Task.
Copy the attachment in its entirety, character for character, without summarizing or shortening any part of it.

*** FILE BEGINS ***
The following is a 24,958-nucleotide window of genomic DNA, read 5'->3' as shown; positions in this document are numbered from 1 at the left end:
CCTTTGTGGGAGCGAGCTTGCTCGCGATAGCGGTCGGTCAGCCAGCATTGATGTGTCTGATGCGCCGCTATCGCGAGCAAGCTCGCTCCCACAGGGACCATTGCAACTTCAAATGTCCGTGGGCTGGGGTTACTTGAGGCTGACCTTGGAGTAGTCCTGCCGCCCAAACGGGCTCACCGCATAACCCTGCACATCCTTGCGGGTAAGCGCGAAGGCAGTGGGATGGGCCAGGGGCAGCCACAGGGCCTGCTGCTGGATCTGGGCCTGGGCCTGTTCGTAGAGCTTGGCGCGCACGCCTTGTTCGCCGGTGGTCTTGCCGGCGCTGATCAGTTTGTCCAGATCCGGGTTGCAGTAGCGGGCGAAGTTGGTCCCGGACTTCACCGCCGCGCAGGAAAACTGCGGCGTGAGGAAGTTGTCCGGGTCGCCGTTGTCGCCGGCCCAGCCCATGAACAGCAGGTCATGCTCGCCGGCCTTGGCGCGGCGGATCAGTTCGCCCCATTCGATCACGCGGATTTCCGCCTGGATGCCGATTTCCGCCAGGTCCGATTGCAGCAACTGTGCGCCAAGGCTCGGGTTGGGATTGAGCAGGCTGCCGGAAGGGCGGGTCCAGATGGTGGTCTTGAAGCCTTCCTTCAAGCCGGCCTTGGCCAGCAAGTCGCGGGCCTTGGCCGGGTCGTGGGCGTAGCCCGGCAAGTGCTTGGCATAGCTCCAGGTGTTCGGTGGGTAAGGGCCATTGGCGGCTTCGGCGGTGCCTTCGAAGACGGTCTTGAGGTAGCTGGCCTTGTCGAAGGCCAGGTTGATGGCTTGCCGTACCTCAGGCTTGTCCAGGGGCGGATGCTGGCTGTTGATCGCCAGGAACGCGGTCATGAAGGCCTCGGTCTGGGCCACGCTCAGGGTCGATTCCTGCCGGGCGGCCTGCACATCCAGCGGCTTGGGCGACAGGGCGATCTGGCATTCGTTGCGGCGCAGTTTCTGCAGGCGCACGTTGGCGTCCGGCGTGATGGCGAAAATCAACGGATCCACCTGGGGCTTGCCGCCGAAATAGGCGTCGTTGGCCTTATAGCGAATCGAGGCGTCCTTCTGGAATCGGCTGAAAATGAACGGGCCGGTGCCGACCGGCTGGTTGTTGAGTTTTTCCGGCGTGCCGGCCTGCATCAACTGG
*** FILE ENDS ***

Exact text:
The following is a 24,958-nucleotide window of genomic DNA, read 5'->3' as shown; positions in this document are numbered from 1 at the left end:
CCTTTGTGGGAGCGAGCTTGCTCGCGATAGCGGTCGGTCAGCCAGCATTGATGTGTCTGATGCGCCGCTATCGCGAGCAAGCTCGCTCCCACAGGGACCATTGCAACTTCAAATGTCCGTGGGCTGGGGTTACTTGAGGCTGACCTTGGAGTAGTCCTGCCGCCCAAACGGGCTCACCGCATAACCCTGCACATCCTTGCGGGTAAGCGCGAAGGCAGTGGGATGGGCCAGGGGCAGCCACAGGGCCTGCTGCTGGATCTGGGCCTGGGCCTGTTCGTAGAGCTTGGCGCGCACGCCTTGTTCGCCGGTGGTCTTGCCGGCGCTGATCAGTTTGTCCAGATCCGGGTTGCAGTAGCGGGCGAAGTTGGTCCCGGACTTCACCGCCGCGCAGGAAAACTGCGGCGTGAGGAAGTTGTCCGGGTCGCCGTTGTCGCCGGCCCAGCCCATGAACAGCAGGTCATGCTCGCCGGCCTTGGCGCGGCGGATCAGTTCGCCCCATTCGATCACGCGGATTTCCGCCTGGATGCCGATTTCCGCCAGGTCCGATTGCAGCAACTGTGCGCCAAGGCTCGGGTTGGGATTGAGCAGGCTGCCGGAAGGGCGGGTCCAGATGGTGGTCTTGAAGCCTTCCTTCAAGCCGGCCTTGGCCAGCAAGTCGCGGGCCTTGGCCGGGTCGTGGGCGTAGCCCGGCAAGTGCTTGGCATAGCTCCAGGTGTTCGGTGGGTAAGGGCCATTGGCGGCTTCGGCGGTGCCTTCGAAGACGGTCTTGAGGTAGCTGGCCTTGTCGAAGGCCAGGTTGATGGCTTGCCGTACCTCAGGCTTGTCCAGGGGCGGATGCTGGCTGTTGATCGCCAGGAACGCGGTCATGAAGGCCTCGGTCTGGGCCACGCTCAGGGTCGATTCCTGCCGGGCGGCCTGCACATCCAGCGGCTTGGGCGACAGGGCGATCTGGCATTCGTTGCGGCGCAGTTTCTGCAGGCGCACGTTGGCGTCCGGCGTGATGGCGAAAATCAACGGATCCACCTGGGGCTTGCCGCCGAAATAGGCGTCGTTGGCCTTATAGCGAATCGAGGCGTCCTTCTGGAATCGGCTGAAAATGAACGGGCCGGTGCCGACCGGCTGGTTGTTGAGTTTTTCCGGCGTGCCGGCCTGCATCAACTGG